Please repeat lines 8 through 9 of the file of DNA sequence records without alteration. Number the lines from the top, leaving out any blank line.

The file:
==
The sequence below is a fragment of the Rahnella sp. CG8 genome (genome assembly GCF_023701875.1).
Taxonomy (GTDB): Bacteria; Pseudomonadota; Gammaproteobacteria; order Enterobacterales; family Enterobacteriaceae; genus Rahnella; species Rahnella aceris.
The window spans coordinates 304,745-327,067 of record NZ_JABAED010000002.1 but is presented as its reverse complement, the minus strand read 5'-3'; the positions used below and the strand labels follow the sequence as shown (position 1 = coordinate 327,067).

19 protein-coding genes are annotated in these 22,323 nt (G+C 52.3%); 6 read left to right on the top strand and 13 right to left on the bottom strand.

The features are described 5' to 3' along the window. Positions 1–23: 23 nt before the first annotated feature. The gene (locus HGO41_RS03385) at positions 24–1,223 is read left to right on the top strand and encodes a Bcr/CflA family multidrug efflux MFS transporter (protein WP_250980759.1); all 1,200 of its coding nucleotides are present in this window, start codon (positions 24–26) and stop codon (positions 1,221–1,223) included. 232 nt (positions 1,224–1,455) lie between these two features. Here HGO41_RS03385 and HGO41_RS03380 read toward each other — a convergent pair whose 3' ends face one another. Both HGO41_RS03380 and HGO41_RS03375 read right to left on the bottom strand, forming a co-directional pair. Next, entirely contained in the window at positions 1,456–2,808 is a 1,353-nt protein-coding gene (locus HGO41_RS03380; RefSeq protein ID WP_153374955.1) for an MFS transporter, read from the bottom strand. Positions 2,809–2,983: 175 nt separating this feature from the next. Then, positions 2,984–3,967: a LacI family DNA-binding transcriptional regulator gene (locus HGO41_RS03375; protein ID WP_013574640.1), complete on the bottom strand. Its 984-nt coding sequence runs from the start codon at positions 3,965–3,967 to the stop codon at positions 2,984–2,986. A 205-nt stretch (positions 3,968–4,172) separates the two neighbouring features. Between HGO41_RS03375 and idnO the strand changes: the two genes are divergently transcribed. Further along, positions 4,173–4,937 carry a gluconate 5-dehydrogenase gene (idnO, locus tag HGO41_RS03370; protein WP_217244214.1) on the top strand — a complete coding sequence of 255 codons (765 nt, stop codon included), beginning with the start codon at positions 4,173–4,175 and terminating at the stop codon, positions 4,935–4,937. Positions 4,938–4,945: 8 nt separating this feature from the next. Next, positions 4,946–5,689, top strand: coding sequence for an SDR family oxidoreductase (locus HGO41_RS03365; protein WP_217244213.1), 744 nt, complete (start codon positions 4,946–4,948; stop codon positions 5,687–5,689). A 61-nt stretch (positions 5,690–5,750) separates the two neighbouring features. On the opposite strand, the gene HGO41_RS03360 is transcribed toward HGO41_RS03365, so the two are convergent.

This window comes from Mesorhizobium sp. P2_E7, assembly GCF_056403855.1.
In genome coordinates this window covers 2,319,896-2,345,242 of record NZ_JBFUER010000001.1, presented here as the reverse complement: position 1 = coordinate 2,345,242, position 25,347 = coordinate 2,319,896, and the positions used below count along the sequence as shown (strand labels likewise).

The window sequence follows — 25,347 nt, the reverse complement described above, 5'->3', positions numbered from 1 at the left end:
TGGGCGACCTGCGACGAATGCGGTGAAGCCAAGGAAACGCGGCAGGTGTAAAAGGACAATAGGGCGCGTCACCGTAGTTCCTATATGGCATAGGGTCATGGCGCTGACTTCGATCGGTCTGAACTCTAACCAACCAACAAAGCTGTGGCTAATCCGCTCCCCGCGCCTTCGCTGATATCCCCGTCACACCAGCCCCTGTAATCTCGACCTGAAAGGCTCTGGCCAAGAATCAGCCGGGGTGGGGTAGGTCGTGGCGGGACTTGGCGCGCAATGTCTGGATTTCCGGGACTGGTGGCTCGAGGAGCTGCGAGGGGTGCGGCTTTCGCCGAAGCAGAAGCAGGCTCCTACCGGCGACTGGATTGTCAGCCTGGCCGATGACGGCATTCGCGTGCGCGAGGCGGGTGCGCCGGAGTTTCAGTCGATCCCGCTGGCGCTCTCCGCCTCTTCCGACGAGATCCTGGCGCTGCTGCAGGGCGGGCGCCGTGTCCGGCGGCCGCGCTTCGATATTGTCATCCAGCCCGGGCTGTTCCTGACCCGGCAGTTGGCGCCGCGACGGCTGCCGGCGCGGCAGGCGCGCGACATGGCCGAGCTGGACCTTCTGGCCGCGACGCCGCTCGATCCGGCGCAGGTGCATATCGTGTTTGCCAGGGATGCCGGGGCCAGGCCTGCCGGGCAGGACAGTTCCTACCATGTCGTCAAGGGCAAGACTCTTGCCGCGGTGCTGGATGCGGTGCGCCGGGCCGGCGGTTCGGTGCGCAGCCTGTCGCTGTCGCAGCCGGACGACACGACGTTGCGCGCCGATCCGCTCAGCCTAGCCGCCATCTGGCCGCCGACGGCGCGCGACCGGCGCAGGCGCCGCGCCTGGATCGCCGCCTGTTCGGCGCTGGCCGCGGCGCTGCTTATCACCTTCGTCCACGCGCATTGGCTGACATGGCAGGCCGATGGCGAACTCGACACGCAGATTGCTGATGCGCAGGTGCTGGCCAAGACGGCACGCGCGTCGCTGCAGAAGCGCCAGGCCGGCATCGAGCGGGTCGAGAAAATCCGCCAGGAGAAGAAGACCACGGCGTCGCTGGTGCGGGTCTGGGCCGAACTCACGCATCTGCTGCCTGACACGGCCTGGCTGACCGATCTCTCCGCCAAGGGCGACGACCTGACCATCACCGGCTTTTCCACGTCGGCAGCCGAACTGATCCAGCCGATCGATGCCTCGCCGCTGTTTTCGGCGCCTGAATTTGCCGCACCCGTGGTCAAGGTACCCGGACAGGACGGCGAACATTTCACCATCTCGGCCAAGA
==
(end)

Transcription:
The window sequence follows — 25,347 nt, the reverse complement described above, 5'->3', positions numbered from 1 at the left end:
TGGGCGACCTGCGACGAATGCGGTGAAGCCAAGGAAACGCGGCAGGTGTAAAAGGACAATAGGGCGCGTCACCGTAGTTCCTATATGGCATAGGGTCATGGCGCTGACTTCGATCGGTCTGAACTCTAACCAACCAACAAAGCTGTGGCTAATCCGCTCCCCGCGCCTTCGCTGATATCCCCGTCACACCAGCCCCTGTAATCTCGACCTGAAAGGCTCTGGCCAAGAATCAGCCGGGGTGGGGTAGGTCGTGGCGGGACTTGGCGCGCAATGTCTGGATTTCCGGGACTGGTGGCTCGAGGAGCTGCGAGGGGTGCGGCTTTCGCCGAAGCAGAAGCAGGCTCCTACCGGCGACTGGATTGTCAGCCTGGCCGATGACGGCATTCGCGTGCGCGAGGCGGGTGCGCCGGAGTTTCAGTCGATCCCGCTGGCGCTCTCCGCCTCTTCCGACGAGATCCTGGCGCTGCTGCAGGGCGGGCGCCGTGTCCGGCGGCCGCGCTTCGATATTGTCATCCAGCCCGGGCTGTTCCTGACCCGGCAGTTGGCGCCGCGACGGCTGCCGGCGCGGCAGGCGCGCGACATGGCCGAGCTGGACCTTCTGGCCGCGACGCCGCTCGATCCGGCGCAGGTGCATATCGTGTTTGCCAGGGATGCCGGGGCCAGGCCTGCCGGGCAGGACAGTTCCTACCATGTCGTCAAGGGCAAGACTCTTGCCGCGGTGCTGGATGCGGTGCGCCGGGCCGGCGGTTCGGTGCGCAGCCTGTCGCTGTCGCAGCCGGACGACACGACGTTGCGCGCCGATCCGCTCAGCCTAGCCGCCATCTGGCCGCCGACGGCGCGCGACCGGCGCAGGCGCCGCGCCTGGATCGCCGCCTGTTCGGCGCTGGCCGCGGCGCTGCTTATCACCTTCGTCCACGCGCATTGGCTGACATGGCAGGCCGATGGCGAACTCGACACGCAGATTGCTGATGCGCAGGTGCTGGCCAAGACGGCACGCGCGTCGCTGCAGAAGCGCCAGGCCGGCATCGAGCGGGTCGAGAAAATCCGCCAGGAGAAGAAGACCACGGCGTCGCTGGTGCGGGTCTGGGCCGAACTCACGCATCTGCTGCCTGACACGGCCTGGCTGACCGATCTCTCCGCCAAGGGCGACGACCTGACCATCACCGGCTTTTCCACGTCGGCAGCCGAACTGATCCAGCCGATCGATGCCTCGCCGCTGTTTTCGGCGCCTGAATTTGCCGCACCCGTGGTCAAGGTACCCGGACAGGACGGCGAACATTTCACCATCTCGGCCAAGA